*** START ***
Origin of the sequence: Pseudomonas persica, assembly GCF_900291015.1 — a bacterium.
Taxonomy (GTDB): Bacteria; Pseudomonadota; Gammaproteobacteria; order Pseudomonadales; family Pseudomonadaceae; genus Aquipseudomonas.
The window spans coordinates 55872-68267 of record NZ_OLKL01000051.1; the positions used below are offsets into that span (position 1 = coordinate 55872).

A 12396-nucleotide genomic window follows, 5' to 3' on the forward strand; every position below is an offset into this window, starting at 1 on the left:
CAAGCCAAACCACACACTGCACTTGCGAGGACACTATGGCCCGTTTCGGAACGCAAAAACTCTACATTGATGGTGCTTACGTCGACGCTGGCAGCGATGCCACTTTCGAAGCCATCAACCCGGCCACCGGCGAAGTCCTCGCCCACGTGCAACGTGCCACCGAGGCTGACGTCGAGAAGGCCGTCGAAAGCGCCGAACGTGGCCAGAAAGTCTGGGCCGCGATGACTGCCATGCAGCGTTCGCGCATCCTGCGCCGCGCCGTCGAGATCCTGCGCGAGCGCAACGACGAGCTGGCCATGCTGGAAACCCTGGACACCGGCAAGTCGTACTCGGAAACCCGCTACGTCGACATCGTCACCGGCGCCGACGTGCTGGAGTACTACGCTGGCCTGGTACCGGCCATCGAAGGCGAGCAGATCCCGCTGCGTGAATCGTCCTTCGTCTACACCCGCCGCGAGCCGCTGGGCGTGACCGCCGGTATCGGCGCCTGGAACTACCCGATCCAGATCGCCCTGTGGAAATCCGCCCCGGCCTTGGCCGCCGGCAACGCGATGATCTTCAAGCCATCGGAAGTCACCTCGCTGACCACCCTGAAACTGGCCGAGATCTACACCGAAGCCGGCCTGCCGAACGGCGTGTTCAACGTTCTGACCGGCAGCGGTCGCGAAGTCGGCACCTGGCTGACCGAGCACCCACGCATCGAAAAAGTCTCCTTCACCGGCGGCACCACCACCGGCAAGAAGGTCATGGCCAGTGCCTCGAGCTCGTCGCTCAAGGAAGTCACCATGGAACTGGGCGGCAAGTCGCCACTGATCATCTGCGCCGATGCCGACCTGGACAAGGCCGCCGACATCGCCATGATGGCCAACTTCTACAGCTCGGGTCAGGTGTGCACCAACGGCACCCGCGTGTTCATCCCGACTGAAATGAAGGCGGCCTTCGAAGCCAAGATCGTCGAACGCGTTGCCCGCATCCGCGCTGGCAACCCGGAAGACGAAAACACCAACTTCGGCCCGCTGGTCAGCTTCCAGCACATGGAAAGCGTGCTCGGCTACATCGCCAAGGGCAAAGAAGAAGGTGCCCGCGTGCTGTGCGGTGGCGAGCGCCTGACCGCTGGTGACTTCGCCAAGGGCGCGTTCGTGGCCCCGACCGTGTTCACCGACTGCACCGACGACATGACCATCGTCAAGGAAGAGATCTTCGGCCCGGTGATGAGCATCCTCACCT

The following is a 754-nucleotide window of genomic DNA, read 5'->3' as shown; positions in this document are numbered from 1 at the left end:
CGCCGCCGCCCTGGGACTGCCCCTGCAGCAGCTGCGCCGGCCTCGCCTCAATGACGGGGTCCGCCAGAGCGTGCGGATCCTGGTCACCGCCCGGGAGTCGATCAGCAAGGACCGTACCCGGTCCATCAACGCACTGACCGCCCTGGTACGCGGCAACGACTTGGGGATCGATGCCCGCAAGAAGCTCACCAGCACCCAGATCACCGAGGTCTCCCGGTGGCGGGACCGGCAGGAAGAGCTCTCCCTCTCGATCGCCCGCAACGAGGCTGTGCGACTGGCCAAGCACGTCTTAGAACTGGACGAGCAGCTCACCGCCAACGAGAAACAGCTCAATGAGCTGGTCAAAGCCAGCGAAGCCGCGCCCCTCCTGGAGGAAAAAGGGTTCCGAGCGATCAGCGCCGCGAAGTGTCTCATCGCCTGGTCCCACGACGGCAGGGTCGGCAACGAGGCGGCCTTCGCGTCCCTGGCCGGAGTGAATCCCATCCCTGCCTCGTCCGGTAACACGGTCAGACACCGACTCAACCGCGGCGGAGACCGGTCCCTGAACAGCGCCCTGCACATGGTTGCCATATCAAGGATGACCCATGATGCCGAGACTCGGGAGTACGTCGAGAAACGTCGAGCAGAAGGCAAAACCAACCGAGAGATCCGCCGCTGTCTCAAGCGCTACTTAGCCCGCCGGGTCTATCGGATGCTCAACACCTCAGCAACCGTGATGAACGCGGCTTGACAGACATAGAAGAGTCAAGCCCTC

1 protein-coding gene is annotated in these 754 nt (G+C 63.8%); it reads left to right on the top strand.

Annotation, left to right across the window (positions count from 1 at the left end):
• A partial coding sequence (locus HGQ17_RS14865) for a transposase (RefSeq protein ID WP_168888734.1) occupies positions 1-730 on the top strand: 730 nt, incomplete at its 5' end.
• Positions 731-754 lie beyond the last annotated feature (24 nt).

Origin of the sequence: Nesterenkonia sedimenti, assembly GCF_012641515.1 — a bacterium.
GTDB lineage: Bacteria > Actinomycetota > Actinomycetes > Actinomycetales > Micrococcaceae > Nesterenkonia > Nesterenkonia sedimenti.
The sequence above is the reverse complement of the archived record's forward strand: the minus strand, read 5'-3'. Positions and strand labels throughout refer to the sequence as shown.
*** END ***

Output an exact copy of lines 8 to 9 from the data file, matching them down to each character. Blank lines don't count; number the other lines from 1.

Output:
1 protein-coding gene is annotated in these 754 nt (G+C 63.8%); it reads left to right on the top strand.

Annotation, left to right across the window (positions count from 1 at the left end):